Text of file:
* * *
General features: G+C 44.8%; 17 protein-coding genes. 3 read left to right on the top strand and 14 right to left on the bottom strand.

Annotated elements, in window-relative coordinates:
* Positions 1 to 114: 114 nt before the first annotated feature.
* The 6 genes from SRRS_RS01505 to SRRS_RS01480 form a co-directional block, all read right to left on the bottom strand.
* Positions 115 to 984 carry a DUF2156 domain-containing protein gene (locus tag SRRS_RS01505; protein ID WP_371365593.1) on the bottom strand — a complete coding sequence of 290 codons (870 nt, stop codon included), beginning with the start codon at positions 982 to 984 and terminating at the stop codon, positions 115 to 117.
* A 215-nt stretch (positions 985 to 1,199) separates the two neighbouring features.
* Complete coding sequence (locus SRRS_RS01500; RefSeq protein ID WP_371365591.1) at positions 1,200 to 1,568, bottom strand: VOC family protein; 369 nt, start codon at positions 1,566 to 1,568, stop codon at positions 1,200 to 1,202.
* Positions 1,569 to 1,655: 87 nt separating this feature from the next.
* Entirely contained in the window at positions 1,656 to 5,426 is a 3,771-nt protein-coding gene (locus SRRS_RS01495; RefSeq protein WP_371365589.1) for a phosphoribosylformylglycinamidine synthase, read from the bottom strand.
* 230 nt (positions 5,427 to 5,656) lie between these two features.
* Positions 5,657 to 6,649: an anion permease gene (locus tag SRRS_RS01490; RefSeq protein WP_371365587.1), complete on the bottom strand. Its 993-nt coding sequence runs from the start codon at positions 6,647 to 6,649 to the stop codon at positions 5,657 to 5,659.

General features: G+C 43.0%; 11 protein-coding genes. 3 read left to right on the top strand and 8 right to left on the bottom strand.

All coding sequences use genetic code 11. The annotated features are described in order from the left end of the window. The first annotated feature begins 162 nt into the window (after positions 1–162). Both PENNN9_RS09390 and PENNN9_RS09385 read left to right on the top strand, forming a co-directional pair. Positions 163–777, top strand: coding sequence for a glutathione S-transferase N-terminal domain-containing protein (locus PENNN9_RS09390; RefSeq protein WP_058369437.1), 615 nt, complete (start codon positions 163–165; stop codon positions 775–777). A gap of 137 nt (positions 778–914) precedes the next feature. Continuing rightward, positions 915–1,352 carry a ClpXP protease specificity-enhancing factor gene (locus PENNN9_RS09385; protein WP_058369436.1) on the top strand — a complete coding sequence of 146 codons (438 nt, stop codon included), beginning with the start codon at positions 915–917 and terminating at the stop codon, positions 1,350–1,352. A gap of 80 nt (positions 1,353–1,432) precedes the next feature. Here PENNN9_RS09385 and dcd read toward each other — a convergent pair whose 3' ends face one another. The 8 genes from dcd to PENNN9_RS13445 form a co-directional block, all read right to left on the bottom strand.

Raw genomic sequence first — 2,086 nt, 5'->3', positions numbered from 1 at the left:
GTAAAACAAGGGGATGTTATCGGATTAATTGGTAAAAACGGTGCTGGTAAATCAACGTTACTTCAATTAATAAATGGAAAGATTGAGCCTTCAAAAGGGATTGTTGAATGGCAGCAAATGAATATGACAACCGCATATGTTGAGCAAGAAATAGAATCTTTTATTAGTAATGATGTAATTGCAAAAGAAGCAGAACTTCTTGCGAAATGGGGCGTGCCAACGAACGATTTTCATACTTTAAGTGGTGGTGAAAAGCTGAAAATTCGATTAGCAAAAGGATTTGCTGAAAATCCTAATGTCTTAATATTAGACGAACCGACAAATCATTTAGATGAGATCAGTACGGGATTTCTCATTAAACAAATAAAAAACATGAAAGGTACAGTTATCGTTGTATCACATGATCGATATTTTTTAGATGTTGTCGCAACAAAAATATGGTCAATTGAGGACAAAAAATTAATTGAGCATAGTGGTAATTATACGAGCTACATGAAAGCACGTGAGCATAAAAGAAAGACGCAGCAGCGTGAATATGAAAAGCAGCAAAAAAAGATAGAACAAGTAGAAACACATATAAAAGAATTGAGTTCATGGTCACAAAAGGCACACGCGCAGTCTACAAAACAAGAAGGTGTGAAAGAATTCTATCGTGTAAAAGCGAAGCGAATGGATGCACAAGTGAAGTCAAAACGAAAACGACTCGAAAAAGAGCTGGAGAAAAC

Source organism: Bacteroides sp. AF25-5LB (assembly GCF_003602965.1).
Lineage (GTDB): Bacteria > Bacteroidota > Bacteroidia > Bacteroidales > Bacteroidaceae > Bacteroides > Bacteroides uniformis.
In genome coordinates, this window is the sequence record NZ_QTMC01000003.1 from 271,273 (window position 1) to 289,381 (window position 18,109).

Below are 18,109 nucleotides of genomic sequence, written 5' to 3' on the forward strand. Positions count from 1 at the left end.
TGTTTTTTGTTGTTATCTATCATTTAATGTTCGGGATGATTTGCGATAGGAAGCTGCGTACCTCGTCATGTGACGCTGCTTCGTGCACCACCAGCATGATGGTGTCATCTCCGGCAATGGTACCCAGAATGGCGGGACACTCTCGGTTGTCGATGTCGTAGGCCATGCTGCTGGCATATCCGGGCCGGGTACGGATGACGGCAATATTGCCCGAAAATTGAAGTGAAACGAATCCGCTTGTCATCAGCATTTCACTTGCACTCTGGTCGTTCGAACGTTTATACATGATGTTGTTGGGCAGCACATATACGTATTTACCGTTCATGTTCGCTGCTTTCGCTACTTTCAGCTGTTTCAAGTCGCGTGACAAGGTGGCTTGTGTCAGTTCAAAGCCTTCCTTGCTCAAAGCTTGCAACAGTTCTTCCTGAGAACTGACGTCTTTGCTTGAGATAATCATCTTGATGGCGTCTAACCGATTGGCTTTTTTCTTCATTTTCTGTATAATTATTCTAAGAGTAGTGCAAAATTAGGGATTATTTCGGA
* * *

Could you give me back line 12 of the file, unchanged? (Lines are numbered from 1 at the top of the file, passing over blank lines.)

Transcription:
General features: G+C 43.0%; 11 protein-coding genes. 3 read left to right on the top strand and 8 right to left on the bottom strand.